Forest Tent Caterpillar

A native species, the Forest Tent Caterpillar heavily defoliates hardwood trees and shrubs with the potential to

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completely defoliate a tree. However, it is not considered to be an extremely threatening pest.

Latin Name

Malacosoma disstria

Trees Affected

Aspen, birch, basswood/linden, oak

Threat to Trees

Moderate

Onset

Rapid defoliation occurs in fall but trees often regain foliage and remain generally unaffected. Infestations lasting three or more years may lead to tree mortality. Typical outbreaks last two to four years, likely due to parasitoids, predators, starvation through competition, and weather.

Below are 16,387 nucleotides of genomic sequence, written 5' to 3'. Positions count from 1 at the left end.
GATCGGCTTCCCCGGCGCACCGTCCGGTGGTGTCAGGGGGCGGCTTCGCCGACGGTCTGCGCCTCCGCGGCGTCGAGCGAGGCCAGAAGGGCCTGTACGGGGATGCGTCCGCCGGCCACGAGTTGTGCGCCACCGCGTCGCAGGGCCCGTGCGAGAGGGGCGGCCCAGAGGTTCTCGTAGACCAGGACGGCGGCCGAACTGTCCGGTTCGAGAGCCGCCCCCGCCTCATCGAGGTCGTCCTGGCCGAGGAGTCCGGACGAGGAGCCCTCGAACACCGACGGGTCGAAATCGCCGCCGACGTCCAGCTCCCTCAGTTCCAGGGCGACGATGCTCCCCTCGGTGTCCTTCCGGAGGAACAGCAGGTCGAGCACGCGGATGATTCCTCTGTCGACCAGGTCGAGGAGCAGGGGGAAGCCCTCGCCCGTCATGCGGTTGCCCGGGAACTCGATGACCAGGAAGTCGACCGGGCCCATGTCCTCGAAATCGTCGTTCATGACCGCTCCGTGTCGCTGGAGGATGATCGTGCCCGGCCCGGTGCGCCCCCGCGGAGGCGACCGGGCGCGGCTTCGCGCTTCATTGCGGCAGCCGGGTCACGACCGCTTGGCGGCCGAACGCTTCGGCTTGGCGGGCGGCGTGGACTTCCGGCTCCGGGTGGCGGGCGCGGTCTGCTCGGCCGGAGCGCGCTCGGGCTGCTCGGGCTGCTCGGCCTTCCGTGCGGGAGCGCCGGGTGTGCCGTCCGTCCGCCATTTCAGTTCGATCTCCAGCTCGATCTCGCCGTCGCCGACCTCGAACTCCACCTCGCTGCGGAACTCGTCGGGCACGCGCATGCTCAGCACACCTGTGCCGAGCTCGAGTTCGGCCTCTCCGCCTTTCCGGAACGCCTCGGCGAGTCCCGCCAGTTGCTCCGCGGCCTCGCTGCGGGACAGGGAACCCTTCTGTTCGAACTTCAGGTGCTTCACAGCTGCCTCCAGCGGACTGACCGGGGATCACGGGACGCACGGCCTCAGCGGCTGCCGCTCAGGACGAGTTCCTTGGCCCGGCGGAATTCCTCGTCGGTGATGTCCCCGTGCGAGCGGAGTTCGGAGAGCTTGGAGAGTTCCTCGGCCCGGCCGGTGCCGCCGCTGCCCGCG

Signs & Symptoms

Silken mat where caterpillars clump and aggregate on the trunk and branches, significant defoliage, round egg masses surrounding small branches.

Description

Despite the name, forest tent caterpillars do not make a true silken tent. However, the larvae do spin a silken mat where caterpillars clump and aggregate. The Caterpillars molt together and live in deciduous trees. Larvae feed on woody trees and shrups, but adult moths prefer oak, sweetgum, tupelo, aspen and sugar maple. Females lay up to 300 eggs. Caterpillars are between 2 and 5 inches. Population cycles every 10-16 years.

Domestic Origins

Unknown

Geographic Location

Eastern United States

Photo Credits